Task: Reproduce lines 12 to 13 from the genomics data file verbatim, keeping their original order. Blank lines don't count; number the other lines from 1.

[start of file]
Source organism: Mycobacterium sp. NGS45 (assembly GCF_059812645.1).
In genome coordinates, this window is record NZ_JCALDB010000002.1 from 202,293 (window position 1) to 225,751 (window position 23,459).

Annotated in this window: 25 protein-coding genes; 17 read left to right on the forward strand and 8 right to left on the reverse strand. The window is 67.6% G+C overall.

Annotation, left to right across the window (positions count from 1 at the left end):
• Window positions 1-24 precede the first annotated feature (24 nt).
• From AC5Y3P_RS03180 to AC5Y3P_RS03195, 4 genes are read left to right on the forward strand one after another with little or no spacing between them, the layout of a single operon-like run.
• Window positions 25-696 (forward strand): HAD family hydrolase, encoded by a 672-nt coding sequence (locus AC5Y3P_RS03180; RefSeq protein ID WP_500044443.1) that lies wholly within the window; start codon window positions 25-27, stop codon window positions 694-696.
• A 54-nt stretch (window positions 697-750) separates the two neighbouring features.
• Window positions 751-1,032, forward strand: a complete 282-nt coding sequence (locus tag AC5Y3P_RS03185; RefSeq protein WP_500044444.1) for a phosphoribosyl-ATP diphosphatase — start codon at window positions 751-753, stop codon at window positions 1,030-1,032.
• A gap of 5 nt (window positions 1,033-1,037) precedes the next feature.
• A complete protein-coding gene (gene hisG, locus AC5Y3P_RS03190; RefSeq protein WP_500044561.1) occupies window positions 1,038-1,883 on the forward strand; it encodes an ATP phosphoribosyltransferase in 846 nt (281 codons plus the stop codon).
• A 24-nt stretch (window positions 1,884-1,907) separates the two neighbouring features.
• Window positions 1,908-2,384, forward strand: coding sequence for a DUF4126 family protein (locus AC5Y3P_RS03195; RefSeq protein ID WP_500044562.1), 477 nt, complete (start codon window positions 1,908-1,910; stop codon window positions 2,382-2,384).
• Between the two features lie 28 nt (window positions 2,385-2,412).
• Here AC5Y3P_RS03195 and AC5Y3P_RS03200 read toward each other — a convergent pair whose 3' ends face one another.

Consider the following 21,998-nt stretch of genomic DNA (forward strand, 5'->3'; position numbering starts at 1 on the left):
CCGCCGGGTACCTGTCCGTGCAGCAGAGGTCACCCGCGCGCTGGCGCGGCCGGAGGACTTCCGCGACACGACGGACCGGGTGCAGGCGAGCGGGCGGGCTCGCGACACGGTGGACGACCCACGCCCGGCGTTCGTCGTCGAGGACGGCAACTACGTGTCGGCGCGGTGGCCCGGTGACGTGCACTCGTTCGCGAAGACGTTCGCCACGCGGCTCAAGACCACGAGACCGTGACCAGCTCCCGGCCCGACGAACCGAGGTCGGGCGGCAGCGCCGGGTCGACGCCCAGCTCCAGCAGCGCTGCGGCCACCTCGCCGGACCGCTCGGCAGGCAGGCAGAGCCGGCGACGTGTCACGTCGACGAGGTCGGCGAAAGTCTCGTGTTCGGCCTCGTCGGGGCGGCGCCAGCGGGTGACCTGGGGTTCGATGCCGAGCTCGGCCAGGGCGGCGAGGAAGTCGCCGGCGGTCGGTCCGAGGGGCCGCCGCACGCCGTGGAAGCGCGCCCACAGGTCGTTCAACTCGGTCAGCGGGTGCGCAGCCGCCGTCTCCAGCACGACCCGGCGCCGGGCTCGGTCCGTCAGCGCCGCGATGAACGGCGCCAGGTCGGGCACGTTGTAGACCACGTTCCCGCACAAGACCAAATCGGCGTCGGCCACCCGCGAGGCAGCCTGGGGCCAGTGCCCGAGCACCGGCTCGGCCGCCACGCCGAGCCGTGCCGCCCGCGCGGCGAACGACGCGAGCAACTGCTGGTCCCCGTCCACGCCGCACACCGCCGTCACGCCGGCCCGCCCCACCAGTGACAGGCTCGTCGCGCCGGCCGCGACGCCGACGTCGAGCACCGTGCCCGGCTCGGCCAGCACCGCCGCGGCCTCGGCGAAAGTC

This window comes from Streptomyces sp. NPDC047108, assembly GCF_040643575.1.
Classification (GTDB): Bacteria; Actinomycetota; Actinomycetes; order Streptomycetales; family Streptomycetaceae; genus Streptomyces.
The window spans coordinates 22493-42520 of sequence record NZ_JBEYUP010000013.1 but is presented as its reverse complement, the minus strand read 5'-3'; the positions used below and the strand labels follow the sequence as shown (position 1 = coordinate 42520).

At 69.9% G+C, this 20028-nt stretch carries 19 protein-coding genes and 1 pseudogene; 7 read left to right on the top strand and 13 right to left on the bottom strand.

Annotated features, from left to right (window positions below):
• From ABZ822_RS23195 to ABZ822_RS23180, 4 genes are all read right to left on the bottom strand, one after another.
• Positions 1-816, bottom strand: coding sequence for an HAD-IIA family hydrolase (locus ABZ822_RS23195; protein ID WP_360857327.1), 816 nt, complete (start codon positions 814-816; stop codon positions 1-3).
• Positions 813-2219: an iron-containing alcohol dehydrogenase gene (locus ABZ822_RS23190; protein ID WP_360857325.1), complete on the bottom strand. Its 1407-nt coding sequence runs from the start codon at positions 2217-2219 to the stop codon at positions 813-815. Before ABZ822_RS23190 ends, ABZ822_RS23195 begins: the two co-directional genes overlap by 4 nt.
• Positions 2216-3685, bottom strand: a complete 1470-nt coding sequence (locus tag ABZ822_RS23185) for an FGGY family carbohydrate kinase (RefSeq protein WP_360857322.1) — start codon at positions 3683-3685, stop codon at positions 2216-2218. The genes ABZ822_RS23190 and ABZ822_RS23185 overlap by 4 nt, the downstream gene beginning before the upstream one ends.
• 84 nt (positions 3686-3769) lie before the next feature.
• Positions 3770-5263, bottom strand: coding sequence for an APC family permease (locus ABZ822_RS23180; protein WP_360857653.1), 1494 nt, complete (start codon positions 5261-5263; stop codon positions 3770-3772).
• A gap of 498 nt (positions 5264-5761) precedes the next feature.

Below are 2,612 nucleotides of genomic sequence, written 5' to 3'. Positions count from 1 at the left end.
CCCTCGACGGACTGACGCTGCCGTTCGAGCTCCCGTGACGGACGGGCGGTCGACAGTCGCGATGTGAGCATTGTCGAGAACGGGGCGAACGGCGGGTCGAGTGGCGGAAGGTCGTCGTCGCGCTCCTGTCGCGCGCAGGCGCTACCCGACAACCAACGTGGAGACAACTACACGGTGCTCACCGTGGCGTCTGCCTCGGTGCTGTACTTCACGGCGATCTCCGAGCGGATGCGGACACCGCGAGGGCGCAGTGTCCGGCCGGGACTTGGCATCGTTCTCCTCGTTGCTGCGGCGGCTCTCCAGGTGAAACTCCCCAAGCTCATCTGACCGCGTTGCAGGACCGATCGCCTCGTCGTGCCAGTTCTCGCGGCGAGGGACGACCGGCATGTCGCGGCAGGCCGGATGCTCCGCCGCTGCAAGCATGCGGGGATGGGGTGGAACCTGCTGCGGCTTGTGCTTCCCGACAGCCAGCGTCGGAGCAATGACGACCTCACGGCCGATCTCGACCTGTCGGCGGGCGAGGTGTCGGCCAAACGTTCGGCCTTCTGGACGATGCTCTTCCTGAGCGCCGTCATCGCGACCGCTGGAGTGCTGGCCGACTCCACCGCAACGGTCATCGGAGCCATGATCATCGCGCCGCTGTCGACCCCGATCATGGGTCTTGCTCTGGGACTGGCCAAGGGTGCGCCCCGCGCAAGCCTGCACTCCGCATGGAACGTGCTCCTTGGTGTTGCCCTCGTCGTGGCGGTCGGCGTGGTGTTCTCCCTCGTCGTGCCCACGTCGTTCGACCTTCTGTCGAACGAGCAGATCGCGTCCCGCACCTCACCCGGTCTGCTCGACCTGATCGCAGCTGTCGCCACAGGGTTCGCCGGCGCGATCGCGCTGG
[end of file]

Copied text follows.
• A 24-nt stretch (window positions 1,884-1,907) separates the two neighbouring features.
• Window positions 1,908-2,384, forward strand: coding sequence for a DUF4126 family protein (locus AC5Y3P_RS03195; RefSeq protein ID WP_500044562.1), 477 nt, complete (start codon window positions 1,908-1,910; stop codon window positions 2,382-2,384).